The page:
Domain

Analytic Methods

Type

Case Study or Comparative Case Study

Theme

effectiveness

Start Date

7-6-2014 1:15 PM

End Date

7-6-2014 2:45 PM

Structured Abstract

Introduction

The American Recovery and Reinvestment Act of 2009 (ARRA) directed nearly $18.2 million to comparative effectiveness research (CER) methods development to foster the production of rigorous and unbiased research and to disseminate the evidence to patients, clinicians, and other decision-makers. To help inform future investments in CER methods, we describe the ARRA-funded methods projects, identify project facilitators and barriers, and discuss the alignment of topics studied with published methods development priorities.

Methods

Twenty-three projects had a primary focus on methods development. To identify project facilitators, and barriers we (1) interviewed 15 investigators and held a webinar discussion with three other investigators and (2) analyzed results from an investigator survey. We identified methods development priorities from a variety of sources released before and during the funding period. Using project proposals and interview notes, we assessed which methods priorities were addressed by the funded projects.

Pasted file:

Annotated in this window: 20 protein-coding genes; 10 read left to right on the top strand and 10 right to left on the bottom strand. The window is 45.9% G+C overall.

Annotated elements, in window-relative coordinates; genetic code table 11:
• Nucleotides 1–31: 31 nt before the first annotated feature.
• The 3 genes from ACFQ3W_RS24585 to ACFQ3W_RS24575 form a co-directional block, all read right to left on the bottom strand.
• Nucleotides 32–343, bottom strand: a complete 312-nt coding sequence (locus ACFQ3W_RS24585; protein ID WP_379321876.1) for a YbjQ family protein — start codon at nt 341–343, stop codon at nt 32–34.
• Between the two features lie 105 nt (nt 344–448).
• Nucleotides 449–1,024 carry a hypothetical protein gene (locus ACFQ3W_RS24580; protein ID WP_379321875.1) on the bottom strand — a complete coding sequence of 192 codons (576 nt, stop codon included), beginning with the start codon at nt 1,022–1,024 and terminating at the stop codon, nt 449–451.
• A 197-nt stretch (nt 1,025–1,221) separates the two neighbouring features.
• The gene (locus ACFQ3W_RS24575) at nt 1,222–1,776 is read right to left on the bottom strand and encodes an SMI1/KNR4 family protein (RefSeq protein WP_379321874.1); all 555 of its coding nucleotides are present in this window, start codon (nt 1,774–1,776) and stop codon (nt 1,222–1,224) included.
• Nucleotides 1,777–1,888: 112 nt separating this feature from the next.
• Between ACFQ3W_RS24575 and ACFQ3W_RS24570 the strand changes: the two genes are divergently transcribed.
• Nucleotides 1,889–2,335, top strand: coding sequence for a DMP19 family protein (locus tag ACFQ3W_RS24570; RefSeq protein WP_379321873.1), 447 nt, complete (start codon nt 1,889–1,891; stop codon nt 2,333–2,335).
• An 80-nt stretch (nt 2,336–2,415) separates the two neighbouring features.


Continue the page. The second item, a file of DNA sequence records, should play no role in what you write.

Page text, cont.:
Findings

Projects studied one or more aspects of methods research including comparability of interventions, generalizability of findings, outcomes measurement, data analysis, and dissemination of methods knowledge. Topics included methods that address confounding and bias; Bayesian and adaptive designs; standardization and validation of patient-reported outcomes; methods to identify heterogeneous treatment effects; methods for combining data from randomized and observational studies; and simulation modeling.

Projects directly addressed 12 of 18 identified priority topics. Several projects addressed topics that can help inform methods priority topics. For example, two projects studied Bayesian methods, highly relevant to the priority topic that calls for development of guidance on use of Bayesian methods in CER.

Common project challenges cited by investigators included lack of access to data with sufficient detail, data limitations (missing data or lack of standardization of data elements, for example, in electronic medical records), and delays with data access.


Key Lessons

Although funded projects explored many identified priority topics, investigators noted that much work remains. For example, observational data analysis methods (such as controlling for confounding, risk-adjustment, indirect treatment comparisons, and standardization of patient-reported outcomes) will become increasingly important for CER with the increasing availability of large and rich observational datasets.